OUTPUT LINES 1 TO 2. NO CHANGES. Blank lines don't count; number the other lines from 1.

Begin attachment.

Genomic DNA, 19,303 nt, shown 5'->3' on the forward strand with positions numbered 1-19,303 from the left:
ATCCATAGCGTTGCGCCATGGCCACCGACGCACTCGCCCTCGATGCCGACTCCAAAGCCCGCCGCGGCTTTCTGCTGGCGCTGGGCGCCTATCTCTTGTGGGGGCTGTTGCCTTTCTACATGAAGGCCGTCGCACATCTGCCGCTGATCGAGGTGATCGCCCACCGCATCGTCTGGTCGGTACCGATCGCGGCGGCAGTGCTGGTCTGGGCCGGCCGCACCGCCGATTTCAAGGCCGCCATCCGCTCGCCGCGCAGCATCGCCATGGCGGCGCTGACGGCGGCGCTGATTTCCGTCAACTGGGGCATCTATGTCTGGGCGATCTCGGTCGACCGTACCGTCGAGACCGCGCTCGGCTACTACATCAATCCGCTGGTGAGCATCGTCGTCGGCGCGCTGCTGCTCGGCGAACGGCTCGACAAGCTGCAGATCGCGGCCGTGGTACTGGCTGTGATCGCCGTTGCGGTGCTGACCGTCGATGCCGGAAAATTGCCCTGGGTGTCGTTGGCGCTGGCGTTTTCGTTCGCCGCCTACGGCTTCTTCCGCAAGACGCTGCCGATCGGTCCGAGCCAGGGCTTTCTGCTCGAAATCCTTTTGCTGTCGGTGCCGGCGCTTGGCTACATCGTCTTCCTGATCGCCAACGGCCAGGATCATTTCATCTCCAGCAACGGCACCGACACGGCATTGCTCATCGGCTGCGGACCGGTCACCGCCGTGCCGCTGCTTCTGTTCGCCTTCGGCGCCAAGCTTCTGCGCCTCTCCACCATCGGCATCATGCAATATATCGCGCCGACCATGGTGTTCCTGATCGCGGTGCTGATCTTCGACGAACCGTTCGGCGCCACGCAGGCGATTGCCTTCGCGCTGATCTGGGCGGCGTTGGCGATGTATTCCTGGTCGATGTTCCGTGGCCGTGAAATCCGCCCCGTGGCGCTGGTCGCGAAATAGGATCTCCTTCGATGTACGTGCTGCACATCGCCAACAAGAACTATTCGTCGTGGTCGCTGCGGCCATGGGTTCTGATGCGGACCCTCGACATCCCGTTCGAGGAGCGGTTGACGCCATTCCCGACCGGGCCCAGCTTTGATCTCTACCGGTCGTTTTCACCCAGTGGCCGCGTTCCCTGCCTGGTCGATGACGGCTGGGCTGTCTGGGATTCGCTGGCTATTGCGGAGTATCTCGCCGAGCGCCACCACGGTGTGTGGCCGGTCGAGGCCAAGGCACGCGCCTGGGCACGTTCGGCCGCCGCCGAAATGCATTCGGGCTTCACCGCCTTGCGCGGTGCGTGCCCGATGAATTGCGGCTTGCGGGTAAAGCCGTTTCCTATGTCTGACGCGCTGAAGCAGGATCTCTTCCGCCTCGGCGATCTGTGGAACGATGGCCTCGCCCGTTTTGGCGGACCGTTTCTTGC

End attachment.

Genomic DNA, 19,303 nt, shown 5'->3' on the forward strand with positions numbered 1-19,303 from the left:
ATCCATAGCGTTGCGCCATGGCCACCGACGCACTCGCCCTCGATGCCGACTCCAAAGCCCGCCGCGGCTTTCTGCTGGCGCTGGGCGCCTATCTCTTGTGGGGGCTGTTGCCTTTCTACATGAAGGCCGTCGCACATCTGCCGCTGATCGAGGTGATCGCCCACCGCATCGTCTGGTCGGTACCGATCGCGGCGGCAGTGCTGGTCTGGGCCGGCCGCACCGCCGATTTCAAGGCCGCCATCCGCTCGCCGCGCAGCATCGCCATGGCGGCGCTGACGGCGGCGCTGATTTCCGTCAACTGGGGCATCTATGTCTGGGCGATCTCGGTCGACCGTACCGTCGAGACCGCGCTCGGCTACTACATCAATCCGCTGGTGAGCATCGTCGTCGGCGCGCTGCTGCTCGGCGAACGGCTCGACAAGCTGCAGATCGCGGCCGTGGTACTGGCTGTGATCGCCGTTGCGGTGCTGACCGTCGATGCCGGAAAATTGCCCTGGGTGTCGTTGGCGCTGGCGTTTTCGTTCGCCGCCTACGGCTTCTTCCGCAAGACGCTGCCGATCGGTCCGAGCCAGGGCTTTCTGCTCGAAATCCTTTTGCTGTCGGTGCCGGCGCTTGGCTACATCGTCTTCCTGATCGCCAACGGCCAGGATCATTTCATCTCCAGCAACGGCACCGACACGGCATTGCTCATCGGCTGCGGACCGGTCACCGCCGTGCCGCTGCTTCTGTTCGCCTTCGGCGCCAAGCTTCTGCGCCTCTCCACCATCGGCATCATGCAATATATCGCGCCGACCATGGTGTTCCTGATCGCGGTGCTGATCTTCGACGAACCGTTCGGCGCCACGCAGGCGATTGCCTTCGCGCTGATCTGGGCGGCGTTGGCGATGTATTCCTGGTCGATGTTCCGTGGCCGTGAAATCCGCCCCGTGGCGCTGGTCGCGAAATAGGATCTCCTTCGATGTACGTGCTGCACATCGCCAACAAGAACTATTCGTCGTGGTCGCTGCGGCCATGGGTTCTGATGCGGACCCTCGACATCCCGTTCGAGGAGCGGTTGACGCCATTCCCGACCGGGCCCAGCTTTGATCTCTACCGGTCGTTTTCACCCAGTGGCCGCGTTCCCTGCCTGGTCGATGACGGCTGGGCTGTCTGGGATTCGCTGGCTATTGCGGAGTATCTCGCCGAGCGCCACCACGGTGTGTGGCCGGTCGAGGCCAAGGCACGCGCCTGGGCACGTTCGGCCGCCGCCGAAATGCATTCGGGCTTCACCGCCTTGCGCGGTGCGTGCCCGATGAATTGCGGCTTGCGGGTAAAGCCGTTTCCTATGTCTGACGCGCTGAAGCAGGATCTCTTCCGCCTCGGCGATCTGTGGAACGATGGCCTCGCCCGTTTTGGCGGACCGTTTCTTGC